This summer, I’ve been working as an intern for Microsoft on the Direct2D/DirectWrite team. While I can’t really talk about what my work entails, I can talk about some of the fun things I’ve done this summer in my free time and the non-work-related components of my internship. I suppose most people wouldn’t start blogging about their internship by describing a bookstore, but I went to this place today and it was so incredible that I had to write about it.
In Capitol Hill, there’s a small store by the name Ada’s Technical Books. It’s in a house that’s been converted to a cafe and bookstore, and is quite possibly the most amazing bookstore I’ve ever seen. As you walk in, you’re greeted by an small cafe counter to your left and an open area to your right with short bookcases and comfy chairs. Toys, puzzles, and “Maker”-appropriate items like lockpicks and Raspberry Pis.
As I explored the shelves, I found dozens of copies of Petzold’s CODE, a strong science fiction section with nods to The Princess Bride and The Lord of the Rings, myriad Make: books, Sparkfun kits, and many books I’ve only seen online catalogs. Looking for a copy of CLRS? It’s there, along with many other famous textbooks. HTML for Babies? It’s in the kids section alongside books for helping your child learn to program and Snap Circuits kits for teaching electronics. Math books ranging from basic statistics and calculus all the way through advanced algebra and cryptanalysis are available, as are language-specific programming texts for just about almost every language I’ve heard of.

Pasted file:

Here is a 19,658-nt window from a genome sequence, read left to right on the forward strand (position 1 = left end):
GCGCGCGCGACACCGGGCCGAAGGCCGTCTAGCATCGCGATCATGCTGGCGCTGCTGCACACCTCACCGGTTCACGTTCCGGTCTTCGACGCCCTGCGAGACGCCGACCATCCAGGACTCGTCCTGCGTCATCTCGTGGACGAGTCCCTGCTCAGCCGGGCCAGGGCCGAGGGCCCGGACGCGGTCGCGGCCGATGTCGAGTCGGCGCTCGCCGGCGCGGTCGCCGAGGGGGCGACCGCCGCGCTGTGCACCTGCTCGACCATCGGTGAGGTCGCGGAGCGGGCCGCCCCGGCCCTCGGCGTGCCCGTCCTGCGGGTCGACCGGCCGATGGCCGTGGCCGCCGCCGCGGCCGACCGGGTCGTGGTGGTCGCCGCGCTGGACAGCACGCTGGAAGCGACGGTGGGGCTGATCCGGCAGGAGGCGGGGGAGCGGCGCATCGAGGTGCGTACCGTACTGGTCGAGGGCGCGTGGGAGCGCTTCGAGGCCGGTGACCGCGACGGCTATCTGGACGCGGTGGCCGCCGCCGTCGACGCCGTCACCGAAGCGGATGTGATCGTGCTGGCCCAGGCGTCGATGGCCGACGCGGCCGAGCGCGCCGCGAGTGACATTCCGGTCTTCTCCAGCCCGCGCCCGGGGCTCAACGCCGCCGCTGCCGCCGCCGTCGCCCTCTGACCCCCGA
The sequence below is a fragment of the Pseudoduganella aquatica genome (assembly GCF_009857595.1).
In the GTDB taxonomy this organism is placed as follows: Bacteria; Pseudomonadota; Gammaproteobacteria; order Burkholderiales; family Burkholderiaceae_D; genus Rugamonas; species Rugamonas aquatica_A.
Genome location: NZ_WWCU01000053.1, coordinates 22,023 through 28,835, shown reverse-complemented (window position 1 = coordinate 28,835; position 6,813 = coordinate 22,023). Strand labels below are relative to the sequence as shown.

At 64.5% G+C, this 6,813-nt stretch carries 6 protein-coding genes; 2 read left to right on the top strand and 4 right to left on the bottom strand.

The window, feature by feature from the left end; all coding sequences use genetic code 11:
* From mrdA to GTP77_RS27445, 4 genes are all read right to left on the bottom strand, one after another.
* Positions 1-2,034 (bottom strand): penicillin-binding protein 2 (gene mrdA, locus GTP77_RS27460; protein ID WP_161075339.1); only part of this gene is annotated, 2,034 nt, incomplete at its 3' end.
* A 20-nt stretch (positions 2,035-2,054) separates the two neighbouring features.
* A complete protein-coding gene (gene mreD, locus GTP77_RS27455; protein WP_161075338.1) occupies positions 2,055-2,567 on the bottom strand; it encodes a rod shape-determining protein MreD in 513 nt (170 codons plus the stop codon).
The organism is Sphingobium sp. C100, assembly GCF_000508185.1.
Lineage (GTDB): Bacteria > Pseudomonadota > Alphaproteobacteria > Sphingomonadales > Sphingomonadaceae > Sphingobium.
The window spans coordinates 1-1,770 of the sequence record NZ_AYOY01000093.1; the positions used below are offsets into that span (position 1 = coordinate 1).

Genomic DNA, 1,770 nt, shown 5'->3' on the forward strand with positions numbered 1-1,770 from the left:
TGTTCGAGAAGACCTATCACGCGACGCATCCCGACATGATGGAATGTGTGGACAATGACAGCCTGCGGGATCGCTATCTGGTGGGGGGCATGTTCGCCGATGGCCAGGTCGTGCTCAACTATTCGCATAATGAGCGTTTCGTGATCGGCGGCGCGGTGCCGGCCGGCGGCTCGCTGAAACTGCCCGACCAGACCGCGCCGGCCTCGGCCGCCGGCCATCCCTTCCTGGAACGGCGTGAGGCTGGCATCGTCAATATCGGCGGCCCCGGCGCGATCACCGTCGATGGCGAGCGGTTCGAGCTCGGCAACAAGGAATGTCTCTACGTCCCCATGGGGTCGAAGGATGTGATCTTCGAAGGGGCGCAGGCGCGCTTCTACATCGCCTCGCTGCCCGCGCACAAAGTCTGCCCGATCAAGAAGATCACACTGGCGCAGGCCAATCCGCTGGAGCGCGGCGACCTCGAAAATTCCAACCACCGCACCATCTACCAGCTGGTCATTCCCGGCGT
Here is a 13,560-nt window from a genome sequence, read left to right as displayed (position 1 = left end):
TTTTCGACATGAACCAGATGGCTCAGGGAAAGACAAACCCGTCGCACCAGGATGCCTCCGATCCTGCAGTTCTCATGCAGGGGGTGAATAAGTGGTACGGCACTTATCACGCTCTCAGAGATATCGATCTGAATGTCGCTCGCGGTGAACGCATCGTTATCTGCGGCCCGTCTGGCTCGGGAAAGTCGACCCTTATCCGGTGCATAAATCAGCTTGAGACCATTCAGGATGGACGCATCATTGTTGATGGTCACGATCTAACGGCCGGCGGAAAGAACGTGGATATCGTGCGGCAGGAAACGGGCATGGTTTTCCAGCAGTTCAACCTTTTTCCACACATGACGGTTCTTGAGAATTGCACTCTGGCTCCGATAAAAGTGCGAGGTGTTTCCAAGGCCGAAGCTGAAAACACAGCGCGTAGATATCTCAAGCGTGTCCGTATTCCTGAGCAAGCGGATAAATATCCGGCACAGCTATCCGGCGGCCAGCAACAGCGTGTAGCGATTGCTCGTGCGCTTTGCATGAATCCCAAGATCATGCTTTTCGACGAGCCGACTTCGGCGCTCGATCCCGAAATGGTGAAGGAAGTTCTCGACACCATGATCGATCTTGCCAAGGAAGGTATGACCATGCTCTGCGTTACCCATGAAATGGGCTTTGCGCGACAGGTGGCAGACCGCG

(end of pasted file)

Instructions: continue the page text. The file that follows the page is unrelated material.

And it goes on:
The back of the building has a “reading room” area with a chalkboard, large table, and a bar-like area for reading or coding. On the 3 sides of the room not covered by the chalkboard, there are wall-to-wall bookcases containing books on dozens of languages and technologies.
If you’re in the Seattle area, especially if you’re interning or going to school in the area, I highly recommend visiting this store. Even if you don’t plan on purchasing anything, it’s a great opportunity to read a few pages of a book you might not be convinced is worth adding to you personal collection, but can’t read enough of a preview online to make that determination. The fact that this store has sufficient customers to survive is a strong indicator of the impact Microsoft, Amazon, and Google have on the community–I wish there was a store like this where I live!